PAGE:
The present study examined the effects of attentional focus on fear reduction during exposure. Participants were randomly assigned to experimental conditions: exposure plus internal focus, exposure plus external focus, exposure plus internal distraction, exposure plus external distraction or exposure alone. Fifty blood-injury-injection fearful participants received 3 weekly exposure sessions. Participants in the distraction group reported the greatest fear reduction, with most notable reductions occurring for the external distraction condition. The distraction group also achieved a greater number of steps on a behavioral avoidance task at post-treatment, with the external distraction condition displaying greater approach behavior at follow-up. At follow-up the distraction group also displayed a greater increase in perceived control than the focusing group. Thus, distraction reduces fear within and between sessions and increases approach behavior in the longer-term, with exposure plus external distraction further facilitating this effect.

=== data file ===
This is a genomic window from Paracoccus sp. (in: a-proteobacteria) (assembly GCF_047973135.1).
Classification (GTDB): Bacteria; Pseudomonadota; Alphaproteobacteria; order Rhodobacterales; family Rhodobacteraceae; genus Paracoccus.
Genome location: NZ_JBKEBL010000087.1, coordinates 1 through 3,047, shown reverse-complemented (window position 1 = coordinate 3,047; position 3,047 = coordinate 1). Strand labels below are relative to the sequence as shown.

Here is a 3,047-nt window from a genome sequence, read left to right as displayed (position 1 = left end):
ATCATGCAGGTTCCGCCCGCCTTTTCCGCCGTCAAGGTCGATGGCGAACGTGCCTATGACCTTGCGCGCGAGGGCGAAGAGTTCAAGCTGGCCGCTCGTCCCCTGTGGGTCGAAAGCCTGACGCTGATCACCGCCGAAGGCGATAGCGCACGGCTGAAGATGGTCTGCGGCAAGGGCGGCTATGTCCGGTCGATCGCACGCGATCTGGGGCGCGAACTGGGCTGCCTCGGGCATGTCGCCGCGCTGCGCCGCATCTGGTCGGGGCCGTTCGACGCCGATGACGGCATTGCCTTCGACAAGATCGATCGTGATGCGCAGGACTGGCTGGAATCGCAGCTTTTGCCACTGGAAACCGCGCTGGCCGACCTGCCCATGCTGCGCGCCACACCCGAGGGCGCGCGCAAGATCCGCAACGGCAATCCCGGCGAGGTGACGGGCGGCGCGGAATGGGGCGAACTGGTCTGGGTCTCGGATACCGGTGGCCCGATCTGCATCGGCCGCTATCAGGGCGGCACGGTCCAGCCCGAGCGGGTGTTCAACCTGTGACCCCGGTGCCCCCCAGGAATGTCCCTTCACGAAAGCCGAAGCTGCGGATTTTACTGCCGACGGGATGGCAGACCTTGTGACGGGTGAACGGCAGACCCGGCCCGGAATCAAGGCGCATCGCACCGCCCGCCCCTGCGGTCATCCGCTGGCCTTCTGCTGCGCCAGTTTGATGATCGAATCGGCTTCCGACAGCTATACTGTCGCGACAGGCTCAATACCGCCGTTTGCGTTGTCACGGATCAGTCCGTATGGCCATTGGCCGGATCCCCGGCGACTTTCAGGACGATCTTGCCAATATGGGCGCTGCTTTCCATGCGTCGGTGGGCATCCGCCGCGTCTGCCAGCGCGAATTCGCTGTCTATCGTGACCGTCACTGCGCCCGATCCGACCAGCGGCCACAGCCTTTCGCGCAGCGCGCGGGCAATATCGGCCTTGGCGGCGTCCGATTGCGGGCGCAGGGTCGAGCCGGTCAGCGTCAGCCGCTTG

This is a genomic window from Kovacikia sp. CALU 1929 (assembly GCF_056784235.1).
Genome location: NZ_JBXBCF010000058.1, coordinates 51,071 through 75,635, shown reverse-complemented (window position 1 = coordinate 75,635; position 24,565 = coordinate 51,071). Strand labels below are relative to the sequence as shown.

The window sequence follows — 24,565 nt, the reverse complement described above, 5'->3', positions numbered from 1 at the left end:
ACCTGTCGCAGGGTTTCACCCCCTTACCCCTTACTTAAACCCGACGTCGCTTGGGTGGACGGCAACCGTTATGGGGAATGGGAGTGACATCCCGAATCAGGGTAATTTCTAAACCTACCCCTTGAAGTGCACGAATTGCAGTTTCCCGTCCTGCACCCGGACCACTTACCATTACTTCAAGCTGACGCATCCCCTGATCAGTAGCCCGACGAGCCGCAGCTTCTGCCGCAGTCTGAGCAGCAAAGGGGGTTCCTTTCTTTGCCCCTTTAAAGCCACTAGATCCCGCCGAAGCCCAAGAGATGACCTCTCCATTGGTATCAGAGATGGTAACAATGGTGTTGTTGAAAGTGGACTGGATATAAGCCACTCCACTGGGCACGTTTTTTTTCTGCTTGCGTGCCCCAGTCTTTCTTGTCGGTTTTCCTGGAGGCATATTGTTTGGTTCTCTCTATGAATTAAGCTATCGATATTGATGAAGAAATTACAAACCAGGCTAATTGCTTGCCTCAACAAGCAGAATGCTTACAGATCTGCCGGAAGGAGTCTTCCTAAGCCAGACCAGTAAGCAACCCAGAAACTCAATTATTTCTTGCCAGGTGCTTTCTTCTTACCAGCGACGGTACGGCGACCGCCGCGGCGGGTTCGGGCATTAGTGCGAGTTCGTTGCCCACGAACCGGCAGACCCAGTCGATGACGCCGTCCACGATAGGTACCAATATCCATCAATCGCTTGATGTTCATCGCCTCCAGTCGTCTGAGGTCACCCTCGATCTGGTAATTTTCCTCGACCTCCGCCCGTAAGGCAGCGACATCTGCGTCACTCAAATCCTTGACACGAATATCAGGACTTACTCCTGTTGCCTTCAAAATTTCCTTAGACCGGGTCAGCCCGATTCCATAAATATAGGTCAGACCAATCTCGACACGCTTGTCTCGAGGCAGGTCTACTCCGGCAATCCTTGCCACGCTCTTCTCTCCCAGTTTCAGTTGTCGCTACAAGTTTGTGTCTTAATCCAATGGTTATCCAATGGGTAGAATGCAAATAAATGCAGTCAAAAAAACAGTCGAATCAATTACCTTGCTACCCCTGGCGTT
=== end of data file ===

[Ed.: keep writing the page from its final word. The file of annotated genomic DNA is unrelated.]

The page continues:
- Blood-injury phobia